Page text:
Dear Fellow Survivalist;
If you’re going to survive after the SHTF, you’d better be ready to grow your own food. I don’t care how much food you have stockpiled, it will eventually run out. When it does, you’re still going to need to eat. So, better to start early and not wait until you are running out of food.
The easiest way to grow food is to plant a vegetable garden. Granted, you’re not going to get a whole lot of animal protein out of your garden, unless you happen to shoot a rabbit that’s paying you a visit, but you’ll at least have food to eat. Even the most ardent carnivore would rather have vegetables to eat, than go to bed hungry. Oh, they might go to bed hungry one or two nights, but it won’t take long for those vegetables to start tasting good.
The problem with growing a vegetable garden is that it takes time for the seeds to germinate and then for the plants to grow big enough to bear fruit (or bear vegetables in this case). If you live in the northern part of the country, then your growing season might not be long enough to allow those plants to mature to the point where you can have a good harvest.
There are two basic ways of dealing with this problem, neither of which requires you to move farther south where the weather is warmer. The first is to plant your seeds in plugs indoors and then transplant the seedlings into garden beds when the weather warms up. This saves you the gestation time, as it can happen while the seeds are in your home. The second way is to use a greenhouse.
Greenhouses are the original solar houses. As such, they create a nice warm, moist atmosphere, allowing plants to germinate and grow, even if the weather isn’t cooperative. The good thing is, one can build a simple greenhouse without spending a lot of time or money.
Commercial greenhouses are usually made of aluminum framework, with glass or plastic panels. All that aluminum and glass is expensive, even without taking into account the design work and labor to build it. But you don’t need as much. You can build a simple greenhouse in a couple of hours, using PVC pipe and plastic sheeting. All you’ll need are:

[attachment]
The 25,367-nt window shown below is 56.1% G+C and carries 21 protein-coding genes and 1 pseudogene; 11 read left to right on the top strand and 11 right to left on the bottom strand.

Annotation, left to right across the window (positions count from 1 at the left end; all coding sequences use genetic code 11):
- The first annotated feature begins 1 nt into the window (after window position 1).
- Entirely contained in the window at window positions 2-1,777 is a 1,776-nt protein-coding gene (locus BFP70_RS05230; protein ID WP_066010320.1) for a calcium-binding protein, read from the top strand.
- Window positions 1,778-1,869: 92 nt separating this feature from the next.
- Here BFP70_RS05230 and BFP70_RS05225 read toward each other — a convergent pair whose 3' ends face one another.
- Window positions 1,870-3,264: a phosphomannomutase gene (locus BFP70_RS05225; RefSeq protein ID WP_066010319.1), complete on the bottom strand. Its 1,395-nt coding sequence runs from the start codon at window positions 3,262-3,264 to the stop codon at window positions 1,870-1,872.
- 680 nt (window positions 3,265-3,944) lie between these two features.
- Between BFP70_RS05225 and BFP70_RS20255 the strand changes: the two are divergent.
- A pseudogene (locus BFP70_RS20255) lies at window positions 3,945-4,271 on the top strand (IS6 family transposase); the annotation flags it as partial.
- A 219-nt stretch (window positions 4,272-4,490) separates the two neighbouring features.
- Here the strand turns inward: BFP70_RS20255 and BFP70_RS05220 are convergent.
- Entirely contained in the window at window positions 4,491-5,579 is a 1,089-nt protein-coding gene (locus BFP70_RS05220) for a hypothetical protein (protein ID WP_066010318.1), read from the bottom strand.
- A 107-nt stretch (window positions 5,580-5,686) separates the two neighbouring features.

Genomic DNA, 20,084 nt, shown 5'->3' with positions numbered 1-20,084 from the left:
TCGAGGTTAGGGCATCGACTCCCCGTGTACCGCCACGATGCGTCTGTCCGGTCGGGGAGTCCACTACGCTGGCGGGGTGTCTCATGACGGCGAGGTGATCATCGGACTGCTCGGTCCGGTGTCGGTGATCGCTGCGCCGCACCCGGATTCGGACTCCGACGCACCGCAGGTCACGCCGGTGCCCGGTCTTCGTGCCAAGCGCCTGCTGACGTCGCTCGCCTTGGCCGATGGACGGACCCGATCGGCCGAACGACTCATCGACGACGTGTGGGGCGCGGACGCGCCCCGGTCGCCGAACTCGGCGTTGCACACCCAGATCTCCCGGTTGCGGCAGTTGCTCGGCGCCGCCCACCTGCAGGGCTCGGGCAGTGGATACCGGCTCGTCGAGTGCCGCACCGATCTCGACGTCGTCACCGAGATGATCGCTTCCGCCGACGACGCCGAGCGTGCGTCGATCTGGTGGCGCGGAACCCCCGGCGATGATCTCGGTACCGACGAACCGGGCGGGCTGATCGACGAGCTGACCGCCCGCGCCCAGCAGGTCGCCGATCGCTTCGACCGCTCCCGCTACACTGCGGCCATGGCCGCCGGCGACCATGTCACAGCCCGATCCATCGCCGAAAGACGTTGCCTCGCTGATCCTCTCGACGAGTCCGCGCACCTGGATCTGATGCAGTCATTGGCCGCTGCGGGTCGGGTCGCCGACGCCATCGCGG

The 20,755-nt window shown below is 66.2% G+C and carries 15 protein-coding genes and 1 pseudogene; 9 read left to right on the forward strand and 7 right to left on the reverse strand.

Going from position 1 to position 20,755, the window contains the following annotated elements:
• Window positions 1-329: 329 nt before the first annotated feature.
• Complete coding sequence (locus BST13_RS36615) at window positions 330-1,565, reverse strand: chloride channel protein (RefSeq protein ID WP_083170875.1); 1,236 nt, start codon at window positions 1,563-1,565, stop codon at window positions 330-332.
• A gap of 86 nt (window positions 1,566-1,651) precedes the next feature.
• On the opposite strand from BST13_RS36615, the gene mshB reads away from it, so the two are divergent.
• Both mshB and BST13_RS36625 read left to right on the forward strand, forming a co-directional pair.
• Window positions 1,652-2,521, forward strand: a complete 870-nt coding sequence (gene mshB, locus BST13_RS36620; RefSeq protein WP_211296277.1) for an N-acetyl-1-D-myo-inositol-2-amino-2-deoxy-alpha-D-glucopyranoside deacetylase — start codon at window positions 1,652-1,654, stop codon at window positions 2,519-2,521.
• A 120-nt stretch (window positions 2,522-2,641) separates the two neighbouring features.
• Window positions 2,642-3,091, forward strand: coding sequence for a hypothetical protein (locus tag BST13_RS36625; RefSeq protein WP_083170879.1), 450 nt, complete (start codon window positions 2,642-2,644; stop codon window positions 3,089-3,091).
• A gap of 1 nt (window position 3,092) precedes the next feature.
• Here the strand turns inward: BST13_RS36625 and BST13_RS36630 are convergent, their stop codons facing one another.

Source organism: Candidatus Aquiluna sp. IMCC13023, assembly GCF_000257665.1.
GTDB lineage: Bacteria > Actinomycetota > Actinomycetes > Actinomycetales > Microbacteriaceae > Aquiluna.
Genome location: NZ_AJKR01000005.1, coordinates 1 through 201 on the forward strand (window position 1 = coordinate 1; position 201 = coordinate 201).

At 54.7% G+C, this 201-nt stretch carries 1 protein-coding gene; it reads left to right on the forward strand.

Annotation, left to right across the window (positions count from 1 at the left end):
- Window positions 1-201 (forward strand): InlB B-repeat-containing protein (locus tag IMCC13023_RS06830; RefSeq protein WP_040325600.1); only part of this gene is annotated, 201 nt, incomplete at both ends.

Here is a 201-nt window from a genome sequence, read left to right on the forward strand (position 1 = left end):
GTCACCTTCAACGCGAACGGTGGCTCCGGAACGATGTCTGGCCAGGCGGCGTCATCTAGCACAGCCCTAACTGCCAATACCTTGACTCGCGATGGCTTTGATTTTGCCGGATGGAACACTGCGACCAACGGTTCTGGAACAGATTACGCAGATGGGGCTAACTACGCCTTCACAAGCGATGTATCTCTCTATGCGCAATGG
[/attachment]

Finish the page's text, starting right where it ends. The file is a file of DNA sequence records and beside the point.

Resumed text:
There are several different designs of greenhouses you can make with PVC pipe, but the easiest is what is known as the hoophouse. This requires that you are starting out with raised garden beds, as the PVC pipes will need to be clamped to the wood of the raised bed. Most raised beds are three to four feet wide, which works out just right for building a hoophouse.
The name hoophouse comes from the idea that the PVC pipe is going to be used to make a series of hoops, much like the old conestoga wagons that were used for the westward expansion of the United States. The hoops need to be attached to the inside of both sides of the bed, using the pipe straps and screws to hold them in place. You’ll need to have one hoop about every four feet to hold up the plastic.
You don’t want to use any sort of coupler to attach pieces of PVC pipe together in this design, as the tension of the pipe bending can cause it to pull out of the coupler. Even if it doesn’t pull out of the coupler, it will create a stress point, which could cause the pipe to kink or even break.
One other thing needs to be added to the framework for your hoophouse, that’s a ridge pole. This is another piece of PVC pipe, that’s run the length of the bed, exactly in the center, at the highest point. This ridge pole will help keep the hoops from bending sideways and collapsing. To avoid using any sort of coupling to attach the pipes together, the ridge pole can be attached to the hoops with cable ties.
The framework may seem a bit wobbly, but that’s not a problem. All it has to do is to hold up the plastic that’s going to be spread over it. Make sure that the ends of the pipe won’t pull out of the strap clamps though, as that would weaken it considerably.
Spread the clear plastic over the framework, leaving enough to cover the ends as well. Staple the plastic to the raised bed on the upwind side, so that it can’t come loose. Do the same on both ends, clamping it to the framework on the downwind side as well, with the spring clamps. Add spring clamps at the ridge pole as well, to keep the plastic in place.
On the downwind side of the greenhouse, attach the edge of the plastic to the 2″x 2″ pieces of lumber. These can be used to roll up the plastic for working in your garden. When you are not working in it, they will act as weights to hold the plastic down at ground level, keeping your greenhouse closed and your plants warm.
There it is, your own greenhouse. Maybe it doesn’t look as fancy as the high dollar commercial ones, but it will work just as well to take care of your plants and more importantly, to prolong your growing season, giving you more of a harvest.
Enjoy. Talk to you soon. Until then, keep your powder dry and your survival gear close at hand.
PS: We’re thinking of creating a book package on Easy DIY Survival Greenhouses. Would you be interested in this? Let us know in the comments.